Earth on Edge (04:38)
The endangered species today is "us." A most ambitious process is underway to study the earth's life support systems. Demands are putting all earth's resources at risk.
Great Plains of Kansas (04:16)
The Great Plains took hundreds of thousands of years to create. Farmers began cultivating the land in the 1850s exposing it to the elements and triggering its undoing.
Environmental Disasters (03:14)
A quiet unseen crisis of farmland is created by drought, wind, and rain that are making it likely that nothing will grow. One farmer is making a huge difference with small changes.
Farming the Government (01:56)
The federal government pays farmers 28 million dollars a year in subsidies if they use pesticides and fertilizers. These chemicals travel into the Mississippi River's polluted Dead Zone.
Farming the Natural Way (04:43)
Kansas farmer, Charlie Neulander, is recreating diversity and balance in the prairie by refusing to use pesticides and bringing back the original grasses. It has proven cost effective.
Millennium Ecosystem Assessment (04:35)
Experts discuss the effects of pollution, overpopulation, and destruction of the ecosystem on the environment and humanity. The Millennium Ecosystem Assessment addresses these issues.
The most valuable and imperiled resource in the world is fresh water. Water is needed for everything, but it is not forever. Less than three percent of the water on earth is fresh water.
South Africa's Water Crisis (04:03)
One-half of South Africa's rivers are in danger of drying up within 50 years because of invasive non-native trees brought to the area by Europeans.
"Working for Water" Projects (04:23)
There are 290 projects in South Africa fighting invasive alien trees. After they are identified, cutters/slashers move in to kill them, and rivers begin to flow again.
Projects Fight Poverty (04:10)
One-third of South Africans already does not have enough water and lives in chronic poverty. "Working for Water" provides healthcare and basic necessities.
Illusion of Abundant Water Supply (05:49)
Water is critical. Experts discuss the illusion of continual progress and growth as not realistic, and people need to understand the government is subsidizing environmental degradation.
Clear Cutting in British Columbia (03:58)
In British Columbia and other areas of the Pacific Northwest, one-half of the original forests have been clear cut, much of them in the last 30 years threatening the ecosystem.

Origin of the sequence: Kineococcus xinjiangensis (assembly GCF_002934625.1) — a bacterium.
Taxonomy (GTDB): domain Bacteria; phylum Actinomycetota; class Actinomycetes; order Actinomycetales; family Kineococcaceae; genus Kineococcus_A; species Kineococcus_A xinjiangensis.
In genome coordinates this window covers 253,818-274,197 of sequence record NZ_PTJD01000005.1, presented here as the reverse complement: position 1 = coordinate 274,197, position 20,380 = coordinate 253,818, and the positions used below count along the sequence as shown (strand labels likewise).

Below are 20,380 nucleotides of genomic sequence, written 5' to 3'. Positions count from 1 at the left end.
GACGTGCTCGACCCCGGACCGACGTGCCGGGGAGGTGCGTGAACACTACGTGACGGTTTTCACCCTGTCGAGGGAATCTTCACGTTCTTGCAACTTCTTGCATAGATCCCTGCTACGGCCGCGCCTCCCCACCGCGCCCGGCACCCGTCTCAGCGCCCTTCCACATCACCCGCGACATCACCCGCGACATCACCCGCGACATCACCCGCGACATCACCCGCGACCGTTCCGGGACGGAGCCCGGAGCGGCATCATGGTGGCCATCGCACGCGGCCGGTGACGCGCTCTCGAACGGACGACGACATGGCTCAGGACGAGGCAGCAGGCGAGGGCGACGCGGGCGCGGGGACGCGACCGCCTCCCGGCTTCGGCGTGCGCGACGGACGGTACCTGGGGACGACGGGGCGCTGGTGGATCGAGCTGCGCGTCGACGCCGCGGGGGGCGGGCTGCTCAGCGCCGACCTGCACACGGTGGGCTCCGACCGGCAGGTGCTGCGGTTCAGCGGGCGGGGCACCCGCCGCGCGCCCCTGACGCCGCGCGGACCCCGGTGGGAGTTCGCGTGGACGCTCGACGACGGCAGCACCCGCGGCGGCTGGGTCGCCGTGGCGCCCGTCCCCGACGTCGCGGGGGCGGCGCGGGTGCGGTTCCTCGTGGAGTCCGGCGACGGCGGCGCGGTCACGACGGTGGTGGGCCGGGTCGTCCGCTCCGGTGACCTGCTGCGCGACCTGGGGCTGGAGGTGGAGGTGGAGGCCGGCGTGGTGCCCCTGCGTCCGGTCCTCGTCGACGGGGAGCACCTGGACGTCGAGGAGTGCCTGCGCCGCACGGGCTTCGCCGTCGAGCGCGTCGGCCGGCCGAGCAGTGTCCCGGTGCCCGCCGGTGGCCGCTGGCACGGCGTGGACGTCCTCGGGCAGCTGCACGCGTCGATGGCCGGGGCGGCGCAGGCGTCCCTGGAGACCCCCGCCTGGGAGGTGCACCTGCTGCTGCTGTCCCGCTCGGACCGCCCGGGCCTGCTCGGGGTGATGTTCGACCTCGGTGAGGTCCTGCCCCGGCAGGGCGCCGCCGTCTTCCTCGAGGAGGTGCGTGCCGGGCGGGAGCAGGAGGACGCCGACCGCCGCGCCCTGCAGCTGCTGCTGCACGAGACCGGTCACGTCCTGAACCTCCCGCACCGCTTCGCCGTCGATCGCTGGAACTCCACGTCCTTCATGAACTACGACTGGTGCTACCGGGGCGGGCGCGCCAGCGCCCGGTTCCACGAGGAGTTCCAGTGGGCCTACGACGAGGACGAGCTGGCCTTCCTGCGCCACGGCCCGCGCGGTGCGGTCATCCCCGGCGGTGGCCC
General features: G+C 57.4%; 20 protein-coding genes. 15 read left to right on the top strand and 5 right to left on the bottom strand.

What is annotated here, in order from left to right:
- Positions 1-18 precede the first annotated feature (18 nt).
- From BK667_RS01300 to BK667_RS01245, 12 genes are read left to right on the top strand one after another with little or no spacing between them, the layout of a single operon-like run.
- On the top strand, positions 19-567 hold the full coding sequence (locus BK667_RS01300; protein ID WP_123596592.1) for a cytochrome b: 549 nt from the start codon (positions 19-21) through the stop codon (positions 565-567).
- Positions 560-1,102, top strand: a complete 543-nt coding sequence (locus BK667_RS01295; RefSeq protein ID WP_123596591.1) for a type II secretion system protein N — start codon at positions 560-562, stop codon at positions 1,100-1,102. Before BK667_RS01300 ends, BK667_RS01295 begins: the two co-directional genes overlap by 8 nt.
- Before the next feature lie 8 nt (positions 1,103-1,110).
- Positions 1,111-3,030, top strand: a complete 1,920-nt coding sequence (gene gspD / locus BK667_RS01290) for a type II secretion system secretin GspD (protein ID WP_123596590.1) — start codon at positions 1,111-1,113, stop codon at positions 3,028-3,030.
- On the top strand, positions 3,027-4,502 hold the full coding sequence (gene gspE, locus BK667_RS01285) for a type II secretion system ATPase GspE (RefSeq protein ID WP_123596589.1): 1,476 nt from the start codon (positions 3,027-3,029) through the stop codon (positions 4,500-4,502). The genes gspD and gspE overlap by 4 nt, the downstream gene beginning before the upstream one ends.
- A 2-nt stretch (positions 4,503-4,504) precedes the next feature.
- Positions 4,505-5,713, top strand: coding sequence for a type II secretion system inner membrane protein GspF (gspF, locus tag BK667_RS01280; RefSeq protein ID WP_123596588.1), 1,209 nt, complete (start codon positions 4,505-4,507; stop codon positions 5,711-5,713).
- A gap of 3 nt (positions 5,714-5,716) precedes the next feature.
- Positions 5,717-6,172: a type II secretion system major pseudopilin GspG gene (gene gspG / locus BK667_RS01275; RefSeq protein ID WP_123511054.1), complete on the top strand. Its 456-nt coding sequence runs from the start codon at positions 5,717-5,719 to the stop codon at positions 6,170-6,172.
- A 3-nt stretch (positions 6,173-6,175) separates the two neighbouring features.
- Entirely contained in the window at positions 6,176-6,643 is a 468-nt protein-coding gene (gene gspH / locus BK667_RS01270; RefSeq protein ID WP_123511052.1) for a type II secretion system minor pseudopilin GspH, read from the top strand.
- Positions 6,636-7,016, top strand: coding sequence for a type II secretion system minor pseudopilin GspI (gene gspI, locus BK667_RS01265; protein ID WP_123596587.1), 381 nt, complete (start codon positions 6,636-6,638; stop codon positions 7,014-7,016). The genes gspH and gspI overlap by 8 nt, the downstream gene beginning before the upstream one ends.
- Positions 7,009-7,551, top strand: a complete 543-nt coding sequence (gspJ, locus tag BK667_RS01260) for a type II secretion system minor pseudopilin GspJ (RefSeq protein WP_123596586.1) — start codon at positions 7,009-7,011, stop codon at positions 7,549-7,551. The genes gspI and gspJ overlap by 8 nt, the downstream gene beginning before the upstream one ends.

Iisaak Forest Project (04:30)
In Clayoquot Sound, BC, environmentalists and the timber industry clash. Ucuelet First Nation creates the Iisaak Forest Project to manage forests in an environmentally healthy way.
Variable Retention (04:23)
Variable retention is what the forest gets to keep. This forestry process mimics the way the forest sustains itself by respecting wildlife habitats and overall ecological relationships.
Marketing Certified Wood (02:39)
Forestry collaborators in BC brainstorm ways to market certified wood for more money. Will consumers and large timber companies cooperate?
Threats of Extinction (03:09)
Tropical biologist Adrian Forsyth, Ph.D. studies how forest systems work. He states that animals and plants need lot of area to persist and be viable, and once extinct, they do not come back.
No Regrets Policy (01:55)
Forsyth believes in the "No Regrets Policy" to save all species because we do not yet know what value all these species hold for our descendents.
Earth's Ecosystem (01:33)
Two experts talk about the poverty of information we have about the range and wonder of life on our planet and what sustains it. How can we preserve it if we do not understand it?
The Asian Steppe (03:04)
The largest patch of grassland left on earth is the Asian Steppe in Mongolia. Goat herders rotate pastures to preserve the grasslands.
Grasslands in Trouble (05:01)
Everything depends on the grasslands, and they are in trouble. When Mongolia changed to a market economy, more people began herding which has created desert-like conditions from over-grazing.
Mongolia's Economic Challenges (04:46)
People naturally want comfort and convenience and stay closer to markets. International scientists conclude that Mongolia's economy must diversify to preserve the land.
Current State of the Earth (06:25)
Paleontologist Michael Novacek Ph.D. talks about the mass extinction that the earth is currently facing, and the time to act is now. The earth is in decline, but can be held in check.
Brazil's Coastal Ecosystem (03:10)
Brazil's coastal ecosystem is 3000 kilometers long. Over-fishing and tourism endangers the coral reefs and marine life near Tamandare.
InterAmerican Development Bank (02:23)
Funded by Brazil's government the Bank studies the ecosystem, educates the public, and involves them in the process of preservation. They create the largest marine protected area in Brazil.
Deforestation of Mangrove Trees (04:53)
Coastal ecosytems depend on land ecosystems to survive. Deforestation endangers the sea due to sedimentation. Mangrove trees along the Rio Formoso are being harvested.
Consequences of Tourism (03:27)
Sixty percent of the Mangrove Trees along Brazil's coastline have been destroyed and turned into luxury hotels for tourism. Seventy percent of the world's reefs are at risk.
Global Warming (05:54)
Experts discuss consequences of global warming and other practices. Coral reefs are an entire kind of ecosystem that are dying because of warming of the earth caused by human activities.
Greatest Human Challenge (06:34)
Everyday the earth sends an SOS. We are on the edge of the greatest challenge humans have ever faced. Experts give their opinions on the state of the earth and the remedies.
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